Software can be considered a medical device under EU law. Although guidance has been issued by the European Commission and national authorities to assist in legal classification, factors or criteria that are considered as relevant in such guidance have not been validated by European or national courts. The recent decision of the Court of Justice of the European Union (CJEU) on legal classification of software medical device is therefore instructive.

The European Court’s first decision on the classification of software in the context of medical devices legislation

On 7 December 2017, the CJEU issued its judgment in Case C-329/16. The CJEU agreed with the Advocate General’s opinion (discussed in our previous advisory), and held that software can be classified as a medical device under EU law if the software has at least one functionality that allows the use of patient-specific data to assist the physician in prescribing or calculating the dosage for treating the underlying condition. It does not matter whether the software acts directly or indirectly on the human body. The decisive factor is whether the software is specifically intended by the manufacturer to be used for one or more medical objectives specified in Article 1(2) of Directive 93/42/EEC (the Medical Devices Directive), including the diagnosis, prevention, monitoring, treatment or alleviation of disease.

Continue Reading Classification of software as a medical device

On 20 December 2017, the Court of Justice of the European Union (CJEU) confirmed that the term of a supplementary protection certificate (SPC) can be corrected to bring it into line with CJEU case law at any time before expiry of the SPC.

Following on from the decision in Seattle Genetics (C‑471/14) in 2015, which provided welcome clarity on which date should be used as the date of the first marketing authorisation (MA) for the purposes of calculating the duration of an SPC, this week’s decision should drive consistency in the application of Seattle Genetics by national patent offices across the EU. In Incyte (C‑492/16), the CJEU has ruled that an SPC holder can apply to rectify the duration of an SPC to bring it into line with Seattle Genetics at any time before expiry of the SPC, even if the period for appealing the decision under national legislation has passed.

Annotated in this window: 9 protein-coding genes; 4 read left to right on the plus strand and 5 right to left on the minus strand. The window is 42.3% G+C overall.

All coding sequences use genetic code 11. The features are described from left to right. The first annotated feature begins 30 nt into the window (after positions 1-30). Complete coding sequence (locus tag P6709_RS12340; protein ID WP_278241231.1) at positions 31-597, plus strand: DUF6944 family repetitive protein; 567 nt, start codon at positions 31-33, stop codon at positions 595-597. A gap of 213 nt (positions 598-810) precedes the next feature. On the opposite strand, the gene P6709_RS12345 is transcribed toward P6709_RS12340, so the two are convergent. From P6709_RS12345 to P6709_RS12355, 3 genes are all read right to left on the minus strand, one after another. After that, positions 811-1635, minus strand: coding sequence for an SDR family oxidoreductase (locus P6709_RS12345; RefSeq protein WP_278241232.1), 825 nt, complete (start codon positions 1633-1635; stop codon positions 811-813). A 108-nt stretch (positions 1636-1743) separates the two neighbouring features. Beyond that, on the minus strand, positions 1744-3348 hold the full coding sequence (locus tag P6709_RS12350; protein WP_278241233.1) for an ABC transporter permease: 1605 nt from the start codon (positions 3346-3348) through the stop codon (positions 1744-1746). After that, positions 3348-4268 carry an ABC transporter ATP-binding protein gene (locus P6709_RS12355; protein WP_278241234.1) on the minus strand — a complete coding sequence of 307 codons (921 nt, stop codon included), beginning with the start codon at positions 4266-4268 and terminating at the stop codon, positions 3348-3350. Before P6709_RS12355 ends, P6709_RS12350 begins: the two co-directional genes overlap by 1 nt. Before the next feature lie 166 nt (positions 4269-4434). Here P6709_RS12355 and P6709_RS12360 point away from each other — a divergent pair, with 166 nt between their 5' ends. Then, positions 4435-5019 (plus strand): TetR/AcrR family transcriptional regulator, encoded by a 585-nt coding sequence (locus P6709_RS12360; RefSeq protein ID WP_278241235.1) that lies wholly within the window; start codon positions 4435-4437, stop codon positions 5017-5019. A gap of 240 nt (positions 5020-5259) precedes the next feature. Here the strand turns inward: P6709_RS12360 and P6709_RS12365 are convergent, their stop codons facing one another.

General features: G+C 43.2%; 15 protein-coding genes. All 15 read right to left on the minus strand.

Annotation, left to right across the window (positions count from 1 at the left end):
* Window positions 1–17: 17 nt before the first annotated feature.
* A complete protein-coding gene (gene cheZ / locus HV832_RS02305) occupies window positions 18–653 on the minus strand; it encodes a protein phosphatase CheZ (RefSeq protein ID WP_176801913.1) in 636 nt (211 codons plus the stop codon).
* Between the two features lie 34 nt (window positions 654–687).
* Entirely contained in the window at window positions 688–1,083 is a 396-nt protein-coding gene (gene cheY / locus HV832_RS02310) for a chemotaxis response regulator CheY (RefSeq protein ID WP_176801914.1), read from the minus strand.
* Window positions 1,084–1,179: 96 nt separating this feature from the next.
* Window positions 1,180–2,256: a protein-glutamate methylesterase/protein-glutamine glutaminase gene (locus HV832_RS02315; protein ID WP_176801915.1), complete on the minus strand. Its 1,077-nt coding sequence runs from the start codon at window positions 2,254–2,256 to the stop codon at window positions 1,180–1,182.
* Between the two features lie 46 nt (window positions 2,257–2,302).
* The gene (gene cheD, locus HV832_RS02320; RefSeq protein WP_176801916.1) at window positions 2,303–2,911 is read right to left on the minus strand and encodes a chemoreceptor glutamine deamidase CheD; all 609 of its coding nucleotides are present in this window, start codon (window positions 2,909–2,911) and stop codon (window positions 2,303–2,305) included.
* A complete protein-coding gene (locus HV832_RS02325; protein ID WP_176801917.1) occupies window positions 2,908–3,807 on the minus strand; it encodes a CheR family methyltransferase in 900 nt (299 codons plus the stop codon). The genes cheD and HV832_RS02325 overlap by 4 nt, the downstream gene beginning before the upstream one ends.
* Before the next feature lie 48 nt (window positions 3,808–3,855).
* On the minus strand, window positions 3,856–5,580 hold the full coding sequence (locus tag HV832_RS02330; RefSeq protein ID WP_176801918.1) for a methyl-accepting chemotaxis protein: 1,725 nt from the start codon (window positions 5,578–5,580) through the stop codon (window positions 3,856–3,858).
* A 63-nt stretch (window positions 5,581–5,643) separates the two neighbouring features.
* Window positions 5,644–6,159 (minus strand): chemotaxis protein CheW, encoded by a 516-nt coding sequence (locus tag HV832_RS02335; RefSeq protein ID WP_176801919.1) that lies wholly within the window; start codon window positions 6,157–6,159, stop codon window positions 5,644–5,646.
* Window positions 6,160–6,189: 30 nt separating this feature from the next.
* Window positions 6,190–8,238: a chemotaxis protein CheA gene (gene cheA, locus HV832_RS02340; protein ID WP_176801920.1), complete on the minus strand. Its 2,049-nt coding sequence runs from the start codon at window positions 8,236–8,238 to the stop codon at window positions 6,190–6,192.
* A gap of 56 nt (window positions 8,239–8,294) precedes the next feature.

Continue Reading CJEU confirms that SPC term calculated using “incorrect” MA date can be rectified at any time before expiry

In October, we reported that the oral hearing before the Court of Justice of the European Union (CJEU) took place in Case C-557/16 relating to the role of the Concerned Member States (CMS) in the Decentralised Procedure (DCP).

The Opinion of Advocate General Bobek has now been handed down. Although the AG takes no position on whether Ribomustin or Levact should have been used as the reference medicinal product, or when the applicable regulatory data protection (RDP) period started running, he opines that the CMS may raise issues as to RDP during the assessment phase and are co-responsible for the documents approved in that procedure. However, once agreement has been reached, CMSs cannot unilaterally revisit that decision. After authorisation, the courts of CMSs are competent to review the determination of the national competent authority.

Continue Reading AG opines that CMSs are co-responsible for MAs granted under the DCP

Last month, the oral hearing before the Court of Justice of the European Union took place in Case C-557/16 relating to the role of the Concerned Member States (CMS) in the Decentralised Procedure (DCP). During the DCP, the Reference Member State (RMS) has primary responsibility for preparing the assessment report on the medicinal product, and CMSs can raise questions or objections on the grounds of a potential serious risk to public health. This case, a referral from the Finnish Court, asks whether, and if so how, administrative and legal questions, such as the length of the regulatory data protection period, should be resolved in the CMSs, considering that national marketing authorisations (MA) are granted at the end of the DCP.

The hearing highlighted that the Member States and Commission do not agree as to the interpretation of the legislation and case law, and there is a real dispute for the Court to answer. The Advocate General has said he will deliver his opinion on 30 November.

Continue Reading European Court considers role of Concerned Member States